Page last updated at 19:23 GMT, Friday, 23 October 2009 20:23 UK

Iran delays reply on nuclear plan

Isfahan uranium conversion facility, Iran (file image)
The deal would see Iran exporting its uranium for enrichment

Iran will respond to a proposed deal on its controversial nuclear programme by the middle of next week, it has told the UN's atomic energy agency.

Agency chief Mohammed ElBaradei said he hoped the answer would be "positive".

The UN watchdog had suggested exporting most of Iran's enriched uranium to Russia and France for further refining.

The proposal followed talks between the UN, Iran, France, Russia and the US. Friday was set as the deadline for a response from Tehran.

The draft deal, agreed by the US, France and Russia, was prompted by concern over Iran's nuclear programme.

'New conditions'

"Iran informed the Director General today that it is considering the proposal in depth and in a favourable light, but needs time until the middle of next week to provide a response," the IAEA said in a statement.

BBC Tehran correspondent Jon Leyne
BBC Tehran correspondent Jon Leyne

Iran is giving extremely mixed messages over this important deal and has missed a deadline from the UN to give its verdict. Either Tehran is playing for time or there are genuine differences within the Iranian government.

At one stage Iranian state TV said Tehran could not accept a key part of the agreement, shipping the nuclear material out of the country.

Later Iran told the UN nuclear watchdog that it was considering the plan favourably but needed more time to respond.

If the deal does go forward it would provide some evidence that negotiations with Iran can bear fruit, if not then the wider talks process would face a bleak future and new sanctions would once again be on the agenda.

It said Mr ElBaradei hoped that Tehran's response "will equally be positive, since approval of this agreement will signal a new era of co-operation".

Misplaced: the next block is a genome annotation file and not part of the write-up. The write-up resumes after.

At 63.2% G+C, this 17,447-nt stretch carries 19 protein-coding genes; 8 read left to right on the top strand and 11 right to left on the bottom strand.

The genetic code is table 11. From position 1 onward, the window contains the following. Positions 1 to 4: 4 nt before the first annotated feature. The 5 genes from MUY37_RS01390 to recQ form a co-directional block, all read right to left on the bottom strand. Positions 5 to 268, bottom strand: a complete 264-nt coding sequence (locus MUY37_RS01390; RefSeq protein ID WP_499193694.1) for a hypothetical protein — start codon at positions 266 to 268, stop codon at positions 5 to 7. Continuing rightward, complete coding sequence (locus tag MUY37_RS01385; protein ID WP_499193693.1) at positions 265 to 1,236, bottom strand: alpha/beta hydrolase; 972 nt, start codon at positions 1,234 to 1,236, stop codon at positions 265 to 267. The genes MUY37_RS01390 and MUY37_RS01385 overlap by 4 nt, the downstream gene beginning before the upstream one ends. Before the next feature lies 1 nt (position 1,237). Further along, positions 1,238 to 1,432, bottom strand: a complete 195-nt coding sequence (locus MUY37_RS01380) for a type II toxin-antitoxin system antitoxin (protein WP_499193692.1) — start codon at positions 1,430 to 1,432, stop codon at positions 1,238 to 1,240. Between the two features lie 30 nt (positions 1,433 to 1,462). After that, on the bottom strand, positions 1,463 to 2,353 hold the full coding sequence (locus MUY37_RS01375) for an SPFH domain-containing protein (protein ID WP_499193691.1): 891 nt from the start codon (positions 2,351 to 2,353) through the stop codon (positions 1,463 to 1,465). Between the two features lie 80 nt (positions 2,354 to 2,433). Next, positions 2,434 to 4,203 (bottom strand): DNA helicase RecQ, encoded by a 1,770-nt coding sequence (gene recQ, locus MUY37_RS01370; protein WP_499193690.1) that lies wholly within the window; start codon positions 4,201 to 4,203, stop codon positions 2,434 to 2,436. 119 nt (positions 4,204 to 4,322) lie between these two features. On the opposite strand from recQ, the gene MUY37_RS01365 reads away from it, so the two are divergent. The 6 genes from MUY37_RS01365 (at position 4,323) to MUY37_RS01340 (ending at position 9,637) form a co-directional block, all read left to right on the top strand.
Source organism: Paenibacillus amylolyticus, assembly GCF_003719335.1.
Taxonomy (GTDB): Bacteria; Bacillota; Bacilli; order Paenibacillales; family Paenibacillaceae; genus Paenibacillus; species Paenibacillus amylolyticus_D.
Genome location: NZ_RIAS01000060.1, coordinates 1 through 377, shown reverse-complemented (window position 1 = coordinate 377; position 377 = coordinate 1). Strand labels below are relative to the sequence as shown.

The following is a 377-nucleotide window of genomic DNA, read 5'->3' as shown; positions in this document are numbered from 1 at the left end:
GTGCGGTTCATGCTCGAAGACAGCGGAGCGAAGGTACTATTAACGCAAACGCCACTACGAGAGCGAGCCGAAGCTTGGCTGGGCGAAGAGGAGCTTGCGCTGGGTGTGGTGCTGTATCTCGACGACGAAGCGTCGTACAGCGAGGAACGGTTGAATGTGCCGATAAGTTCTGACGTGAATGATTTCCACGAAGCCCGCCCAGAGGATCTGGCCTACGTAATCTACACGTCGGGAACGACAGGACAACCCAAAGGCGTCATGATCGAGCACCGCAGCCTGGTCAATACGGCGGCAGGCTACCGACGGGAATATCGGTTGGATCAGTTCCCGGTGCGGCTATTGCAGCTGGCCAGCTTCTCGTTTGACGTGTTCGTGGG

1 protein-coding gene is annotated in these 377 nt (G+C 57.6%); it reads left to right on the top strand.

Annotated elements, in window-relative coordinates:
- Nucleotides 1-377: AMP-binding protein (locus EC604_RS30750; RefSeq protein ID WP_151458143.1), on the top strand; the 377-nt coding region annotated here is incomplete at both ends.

In Washington, State Department spokesman Ian Kelly said: "We hope that they will next week provide a positive response."

He added that "obviously we would have preferred to have a response today [Friday]. We approach this with a sense of urgency".

Under the proposal, Iran would get the fuel it needs for its research reactor in Tehran, but this would not be sufficiently enriched to make a bomb.

However, Iranian media earlier on Friday raised new conditions for the deal.

State TV said Iran would prefer to buy uranium for its research reactor, rather than send its own stock abroad for enrichment, as proposed.

It quoted a member of Iran's negotiating team as saying: "Iran is interested in buying fuel for the Tehran research reactor within the framework of a clear proposal... we are waiting for the other party's constructive and trust-building response".

Before the IAEA statement, France said Iran was not responding positively to the deal.

French Foreign Minister Bernard Kouchner said during a visit to Lebanon: "I cannot say that the situation regarding Iran is very positive.

"Now, meetings are being held in Vienna (the IAEA headquarters). But via the indications we are receiving, matters are not very positive."

Iran's rejection of the deal would come as a disappointment to the US, Russia and France, and it could make the wider negotiation with Iran much more difficult - and the threat of sanctions more likely, says the BBC's Bethany Bell in Vienna.

Enrichment in Russia

Russian nuclear industry insiders have told the BBC the proposed process would involve Iran sending its uranium to the IAEA, which would forward it to Russia for enriching.

Nuclear fuel cycle
Mined uranium ore is purified and reconstituted into solid form known as yellowcake
Yellowcake is converted into a gas by heating it to about 64C (147F)
Gas is fed through centrifuges, where its isotopes separate and process is repeated until uranium is enriched
Low-level enriched uranium is used for nuclear fuel
Highly enriched uranium can be used in nuclear weapons

The enriched uranium would then be returned to the IAEA and sent to France, which has the technology to add the "cell elements" needed for Iran's reactor, they said.

This process would enable Iran to obtain enough enriched uranium for its research reactor and for medical use, but the uranium would not be sufficiently enriched to produce a weapon.

Iran insists its nuclear programme is solely for peaceful purposes and that it has the right to enrich uranium.

It revealed in September that it was building a second uranium enrichment site, in the city of Qom - much to the anger of world leaders who said Iran was building it in secret.

IAEA inspectors plan to visit the site on 25 October.

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